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FROM THIS EPISODE

This is Kevin Roderick with LA Observed for KCRW.

The William Bratton era is officially over at the Los Angeles Police Department. And any day now, the Charlie Beck era will begin.

By LA standards, the process of choosing a new LAPD chief went by so quickly and with so little open political rancor, you could have blinked and missed it.

That's fairly amazing, given the city's history of police relations and identity politics. And so is the apparent consensus behind Mayor Villaraigosa's choice of Charlie Beck.

Cops like him. Liberals and conservatives like him. He has the blessing of civil rights leaders in South L.A., business leaders Downtown, and community groups in the Valley.

I heard someone say Beck is the chief that Central Casting would have sent over – well built, well spoken but not too polished, with a moustache that fits the part.

I'm optimistic about Beck's impact, and here's why.

While Bratton accomplished much in ridding the department of its old Thin Blue Line, us-versus-them mentality, he did so as an outsider.

For all his qualities Bratton was a hired gun, a visitor to L.A. who flew home to New York or Boston regularly.

The shift in culture that Bratton forced on old-liners in the LAPD still needs to become part of the DNA of law enforcement in this city.

There are pockets of resistance, as we saw in the defensiveness of some in the department over the May Day Melee incident in MacArthur Park two years ago.

You see it in the ideological writing of the anonymous cop Jack Dunphy, who criticizes the new LAPD on various right wing websites, and occasionally in the rhetoric from leaders of the police union.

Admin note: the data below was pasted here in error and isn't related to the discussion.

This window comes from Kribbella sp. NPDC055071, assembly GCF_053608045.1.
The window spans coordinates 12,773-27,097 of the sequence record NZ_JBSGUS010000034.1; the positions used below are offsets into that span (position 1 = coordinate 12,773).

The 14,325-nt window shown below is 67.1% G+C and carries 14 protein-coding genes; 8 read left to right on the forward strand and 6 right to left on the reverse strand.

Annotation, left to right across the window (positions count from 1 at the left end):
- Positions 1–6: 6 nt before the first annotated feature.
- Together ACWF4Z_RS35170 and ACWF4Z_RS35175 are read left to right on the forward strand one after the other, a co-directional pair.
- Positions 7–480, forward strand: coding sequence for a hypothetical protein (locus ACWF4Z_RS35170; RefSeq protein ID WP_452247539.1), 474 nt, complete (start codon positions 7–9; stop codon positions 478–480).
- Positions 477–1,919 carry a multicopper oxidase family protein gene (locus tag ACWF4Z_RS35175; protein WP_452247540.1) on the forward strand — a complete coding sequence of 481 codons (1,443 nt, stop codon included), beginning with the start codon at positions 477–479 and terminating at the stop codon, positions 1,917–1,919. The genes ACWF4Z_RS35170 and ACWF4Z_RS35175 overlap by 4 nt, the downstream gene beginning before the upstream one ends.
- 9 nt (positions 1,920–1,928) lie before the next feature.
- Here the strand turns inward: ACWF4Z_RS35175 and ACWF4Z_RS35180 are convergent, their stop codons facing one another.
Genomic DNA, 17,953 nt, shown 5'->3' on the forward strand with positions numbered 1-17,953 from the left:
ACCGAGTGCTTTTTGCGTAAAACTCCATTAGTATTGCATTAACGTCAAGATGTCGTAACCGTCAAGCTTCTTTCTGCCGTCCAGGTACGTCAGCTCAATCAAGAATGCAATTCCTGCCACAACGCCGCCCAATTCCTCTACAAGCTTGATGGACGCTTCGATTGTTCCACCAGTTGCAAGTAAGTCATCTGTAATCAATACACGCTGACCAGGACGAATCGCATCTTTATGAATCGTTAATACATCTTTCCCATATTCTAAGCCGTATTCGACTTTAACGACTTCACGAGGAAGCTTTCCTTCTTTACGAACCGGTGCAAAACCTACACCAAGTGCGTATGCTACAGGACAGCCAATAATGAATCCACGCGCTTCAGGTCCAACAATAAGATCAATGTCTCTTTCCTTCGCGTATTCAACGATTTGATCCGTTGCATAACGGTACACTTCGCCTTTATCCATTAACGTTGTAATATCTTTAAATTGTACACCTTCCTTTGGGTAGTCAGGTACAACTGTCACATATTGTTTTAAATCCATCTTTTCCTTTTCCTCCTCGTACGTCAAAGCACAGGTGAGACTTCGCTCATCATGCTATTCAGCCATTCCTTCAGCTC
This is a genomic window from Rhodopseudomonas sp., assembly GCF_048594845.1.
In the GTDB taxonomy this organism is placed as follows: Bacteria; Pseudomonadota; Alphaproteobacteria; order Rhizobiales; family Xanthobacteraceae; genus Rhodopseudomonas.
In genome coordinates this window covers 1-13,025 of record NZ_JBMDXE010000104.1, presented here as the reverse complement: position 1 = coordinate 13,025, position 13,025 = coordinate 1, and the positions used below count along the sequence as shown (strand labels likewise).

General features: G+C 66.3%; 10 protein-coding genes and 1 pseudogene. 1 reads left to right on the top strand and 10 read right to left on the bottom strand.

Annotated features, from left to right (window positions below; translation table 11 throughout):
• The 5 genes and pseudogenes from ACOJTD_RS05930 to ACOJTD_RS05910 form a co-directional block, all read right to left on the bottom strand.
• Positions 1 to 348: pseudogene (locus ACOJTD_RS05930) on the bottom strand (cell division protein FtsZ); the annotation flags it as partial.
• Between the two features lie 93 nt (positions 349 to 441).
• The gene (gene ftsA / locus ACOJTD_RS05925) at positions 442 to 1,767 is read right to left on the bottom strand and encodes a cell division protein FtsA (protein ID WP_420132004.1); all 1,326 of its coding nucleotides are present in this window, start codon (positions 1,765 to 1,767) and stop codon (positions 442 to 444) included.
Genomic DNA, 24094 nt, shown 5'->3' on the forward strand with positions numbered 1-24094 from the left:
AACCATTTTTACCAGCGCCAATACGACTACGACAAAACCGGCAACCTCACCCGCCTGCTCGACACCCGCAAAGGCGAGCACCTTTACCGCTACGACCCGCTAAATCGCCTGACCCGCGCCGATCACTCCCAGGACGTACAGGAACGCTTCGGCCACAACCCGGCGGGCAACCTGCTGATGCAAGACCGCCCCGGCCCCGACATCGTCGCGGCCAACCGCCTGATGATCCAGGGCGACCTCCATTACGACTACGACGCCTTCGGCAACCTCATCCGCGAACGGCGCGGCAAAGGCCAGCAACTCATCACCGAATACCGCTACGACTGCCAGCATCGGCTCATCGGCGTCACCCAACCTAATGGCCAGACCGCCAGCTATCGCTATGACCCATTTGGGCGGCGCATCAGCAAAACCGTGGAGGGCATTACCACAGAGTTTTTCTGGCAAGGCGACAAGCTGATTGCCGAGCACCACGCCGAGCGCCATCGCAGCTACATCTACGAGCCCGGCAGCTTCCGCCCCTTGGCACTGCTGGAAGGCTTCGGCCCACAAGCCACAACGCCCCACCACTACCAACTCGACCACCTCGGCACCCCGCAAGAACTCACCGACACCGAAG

That's where someone like Beck comes in.

He's an LAPD lifer, a product of the old system. Yet he bills himself as a true believer in the Bratton credo that policing has evolved – for the better.

Community based policing and transparency are not going soft on crime – as some old-timers still contend – but in Beck's view are essential to effective crime fighting.

Beck can preach this pragmatic ethic to street officers and SWAT guys because nobody can demonize him as a softie. He has 32 years on the LAPD. His dad was a deputy chief. His sister a detective – the best he ever saw, he said choking up at his debut press conference.

His daughter patrols Hollywood division. His son is about to graduate from the academy. His wife is a retired sheriff's deputy. They could be the first family of LA law enforcement.

Charlie Beck has even been the department's Motocross champion. The new chief has street cred when he tells officers on the front line that we can never go back to the old way.

He talks about good it feels to finally have Los Angeles united on the side of the police. Not just the hardcore law and order crowd, but ordinary people from all parts of the city who suffer when gang and drug violence is out of control.

They also lived with the LAPD when it sometimes seemed to be out of control. And they deeply want to feel proud of their city and its police. What a great asset that can be to the police.

For now I believe that Beck is sincere, and I hope the best for him and his agenda.

There will, inevitably, be flash points where the old culture tries to raise its ugly head. It will take someone like Charlie Beck to make it go away for good.

For KCRW, this has been Kevin Roderick with LA Observed.

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